A historical perspective on diversity in higher education reveals a fluid and expansive definition of the concept of diversity. The definition originated in a segregated educational, political and social/cultural system in which “diverse” encompassed a relatively simple racial distinction between blacks (or persons of color) and whites. As a result of cultural and social changes reflected in changing laws, policies, demographics, and social-cultural norms, the generally accepted definition today encompasses many more parameters, including religion, country of origin, disability, age and sexual preference (Goodman, Moses and Jones 2012).
The definition has also expanded to encompass a holistic view of how a campus should function: as an entity in which the promise of diversity goes beyond access to acknowledge the benefits of diversity for all who are involved in the collegial process, whether students, faculty or staff. The challenge of implementing a commitment to the value of diversity and inclusion is to tie it to other core values of the institution, and to make it real through policies and practices, programs, curriculum and the living environment. Of particular interest in this regard are interactions among various student groups that identify themselves in terms of ethnicity, race, cultural, national heritage and the like. How do members of these various student groups negotiate transracial, transethnic and transcultural interactions? Do they self-segregate on the UCR campus or participate in campus life across membership lines?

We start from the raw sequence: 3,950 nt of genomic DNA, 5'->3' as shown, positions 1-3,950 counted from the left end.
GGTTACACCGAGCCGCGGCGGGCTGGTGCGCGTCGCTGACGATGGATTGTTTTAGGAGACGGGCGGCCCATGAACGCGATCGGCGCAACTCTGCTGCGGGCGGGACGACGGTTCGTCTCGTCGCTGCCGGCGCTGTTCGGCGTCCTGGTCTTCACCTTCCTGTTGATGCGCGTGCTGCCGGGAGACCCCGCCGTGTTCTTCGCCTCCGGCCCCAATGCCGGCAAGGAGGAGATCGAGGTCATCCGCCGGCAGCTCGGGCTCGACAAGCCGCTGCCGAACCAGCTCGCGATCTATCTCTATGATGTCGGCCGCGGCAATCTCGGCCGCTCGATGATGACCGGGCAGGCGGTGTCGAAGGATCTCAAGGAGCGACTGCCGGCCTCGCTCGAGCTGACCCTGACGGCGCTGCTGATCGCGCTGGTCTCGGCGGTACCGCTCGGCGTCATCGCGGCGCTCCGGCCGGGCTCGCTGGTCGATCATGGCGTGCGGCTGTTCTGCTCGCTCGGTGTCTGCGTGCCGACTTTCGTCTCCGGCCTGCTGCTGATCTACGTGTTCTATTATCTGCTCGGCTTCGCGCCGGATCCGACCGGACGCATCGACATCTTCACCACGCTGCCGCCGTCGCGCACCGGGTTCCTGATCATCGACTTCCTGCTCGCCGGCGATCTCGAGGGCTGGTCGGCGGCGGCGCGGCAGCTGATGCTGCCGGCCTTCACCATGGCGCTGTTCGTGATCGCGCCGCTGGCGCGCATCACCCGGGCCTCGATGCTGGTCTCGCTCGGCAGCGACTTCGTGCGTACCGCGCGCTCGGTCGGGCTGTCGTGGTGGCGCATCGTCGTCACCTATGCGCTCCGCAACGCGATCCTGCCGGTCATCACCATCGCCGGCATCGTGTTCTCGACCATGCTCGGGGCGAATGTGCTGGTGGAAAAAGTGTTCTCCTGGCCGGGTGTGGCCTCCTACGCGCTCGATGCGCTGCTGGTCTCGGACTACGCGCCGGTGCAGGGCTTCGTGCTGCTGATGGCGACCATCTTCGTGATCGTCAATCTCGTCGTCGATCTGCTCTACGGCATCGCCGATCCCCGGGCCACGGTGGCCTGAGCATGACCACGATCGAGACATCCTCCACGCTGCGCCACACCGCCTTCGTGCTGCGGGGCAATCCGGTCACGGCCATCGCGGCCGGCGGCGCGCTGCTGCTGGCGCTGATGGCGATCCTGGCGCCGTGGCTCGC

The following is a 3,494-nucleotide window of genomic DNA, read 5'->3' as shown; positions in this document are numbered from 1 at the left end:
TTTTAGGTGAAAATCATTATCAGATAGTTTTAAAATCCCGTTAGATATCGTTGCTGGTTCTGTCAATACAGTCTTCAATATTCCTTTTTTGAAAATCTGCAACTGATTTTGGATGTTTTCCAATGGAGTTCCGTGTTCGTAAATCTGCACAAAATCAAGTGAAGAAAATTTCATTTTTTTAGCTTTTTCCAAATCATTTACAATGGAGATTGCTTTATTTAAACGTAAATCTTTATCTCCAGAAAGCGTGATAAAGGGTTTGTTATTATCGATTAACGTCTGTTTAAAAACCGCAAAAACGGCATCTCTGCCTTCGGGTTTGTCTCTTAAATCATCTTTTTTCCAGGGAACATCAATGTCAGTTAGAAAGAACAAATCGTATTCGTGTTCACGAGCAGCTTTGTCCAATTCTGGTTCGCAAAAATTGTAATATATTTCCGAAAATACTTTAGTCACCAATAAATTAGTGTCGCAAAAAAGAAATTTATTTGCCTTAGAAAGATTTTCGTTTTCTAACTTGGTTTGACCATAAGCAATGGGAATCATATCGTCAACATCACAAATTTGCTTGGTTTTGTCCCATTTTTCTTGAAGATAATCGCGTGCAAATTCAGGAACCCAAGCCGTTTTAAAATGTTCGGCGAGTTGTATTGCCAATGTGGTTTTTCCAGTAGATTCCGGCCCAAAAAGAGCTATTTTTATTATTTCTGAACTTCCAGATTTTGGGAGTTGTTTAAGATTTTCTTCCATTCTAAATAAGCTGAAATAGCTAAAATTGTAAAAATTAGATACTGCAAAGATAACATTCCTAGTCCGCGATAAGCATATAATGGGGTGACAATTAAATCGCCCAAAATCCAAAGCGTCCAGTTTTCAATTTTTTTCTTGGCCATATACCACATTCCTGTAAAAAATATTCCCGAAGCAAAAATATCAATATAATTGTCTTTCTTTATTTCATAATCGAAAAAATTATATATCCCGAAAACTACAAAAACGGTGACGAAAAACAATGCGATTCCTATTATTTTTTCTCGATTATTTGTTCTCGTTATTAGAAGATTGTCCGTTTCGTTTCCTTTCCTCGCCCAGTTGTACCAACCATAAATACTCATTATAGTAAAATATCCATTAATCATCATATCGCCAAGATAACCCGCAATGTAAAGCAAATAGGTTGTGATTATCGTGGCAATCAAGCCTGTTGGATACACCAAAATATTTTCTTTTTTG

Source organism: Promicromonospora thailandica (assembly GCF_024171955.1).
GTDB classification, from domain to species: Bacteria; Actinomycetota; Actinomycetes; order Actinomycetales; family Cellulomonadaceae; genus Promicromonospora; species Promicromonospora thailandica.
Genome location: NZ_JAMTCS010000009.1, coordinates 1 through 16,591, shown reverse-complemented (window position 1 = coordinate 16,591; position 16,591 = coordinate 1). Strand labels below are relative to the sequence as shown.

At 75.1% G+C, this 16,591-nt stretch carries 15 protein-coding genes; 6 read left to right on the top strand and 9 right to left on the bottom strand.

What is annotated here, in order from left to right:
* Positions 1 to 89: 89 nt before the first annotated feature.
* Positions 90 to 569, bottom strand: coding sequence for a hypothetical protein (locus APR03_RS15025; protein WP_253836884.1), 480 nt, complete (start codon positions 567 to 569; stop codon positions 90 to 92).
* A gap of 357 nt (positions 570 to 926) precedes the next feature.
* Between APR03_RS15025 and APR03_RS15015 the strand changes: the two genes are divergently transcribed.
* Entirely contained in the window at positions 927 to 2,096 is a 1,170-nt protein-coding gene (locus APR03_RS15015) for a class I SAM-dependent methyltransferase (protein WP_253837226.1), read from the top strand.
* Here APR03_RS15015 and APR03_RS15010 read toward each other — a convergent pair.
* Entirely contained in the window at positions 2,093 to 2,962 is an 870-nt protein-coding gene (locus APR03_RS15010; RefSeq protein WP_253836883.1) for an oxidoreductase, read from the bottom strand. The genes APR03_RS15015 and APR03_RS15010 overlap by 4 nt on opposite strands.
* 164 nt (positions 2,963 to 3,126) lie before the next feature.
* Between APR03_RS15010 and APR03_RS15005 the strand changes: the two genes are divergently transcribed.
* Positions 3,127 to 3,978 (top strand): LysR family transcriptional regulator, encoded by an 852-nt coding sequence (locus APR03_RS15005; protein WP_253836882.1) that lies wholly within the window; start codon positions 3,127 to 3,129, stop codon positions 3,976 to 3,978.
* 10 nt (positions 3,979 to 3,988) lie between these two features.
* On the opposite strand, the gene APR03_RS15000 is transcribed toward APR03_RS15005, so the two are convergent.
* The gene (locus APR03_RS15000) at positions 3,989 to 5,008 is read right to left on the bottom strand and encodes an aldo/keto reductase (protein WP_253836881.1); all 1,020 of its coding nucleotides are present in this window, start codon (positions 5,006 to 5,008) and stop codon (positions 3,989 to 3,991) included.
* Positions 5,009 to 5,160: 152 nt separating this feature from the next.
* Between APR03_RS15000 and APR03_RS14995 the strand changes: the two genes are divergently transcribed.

UCR sits in an enviable situation nationally, as attested to by a recent interview with its chancellor in the Chronicle of Higher Education and its number one ranking by Time magazine using the criteria announced by President Obama’s proposed college ratings scorecard, one that measures universities according to graduation rates, tuition costs and percentage of students receiving Pell Grants. Nevertheless, the university can do better. This seminar would examine UCR itself in an attempt to help understand the contours, challenges and opportunities of its unparalleled diversity. The seminar would ask what it means for faculty, staff and students to value diversity and what we all need to strengthen efforts to reach our diversity goals. Through examinations of its programs, student surveys, interviews, focus group discussions and the insights of undergraduate and graduate seminar participants, this seminar would explore the ways in which diversity has changed and continues to change UCR in an effort to help the institution create the research, teaching and living roadmap for the diverse universities to come.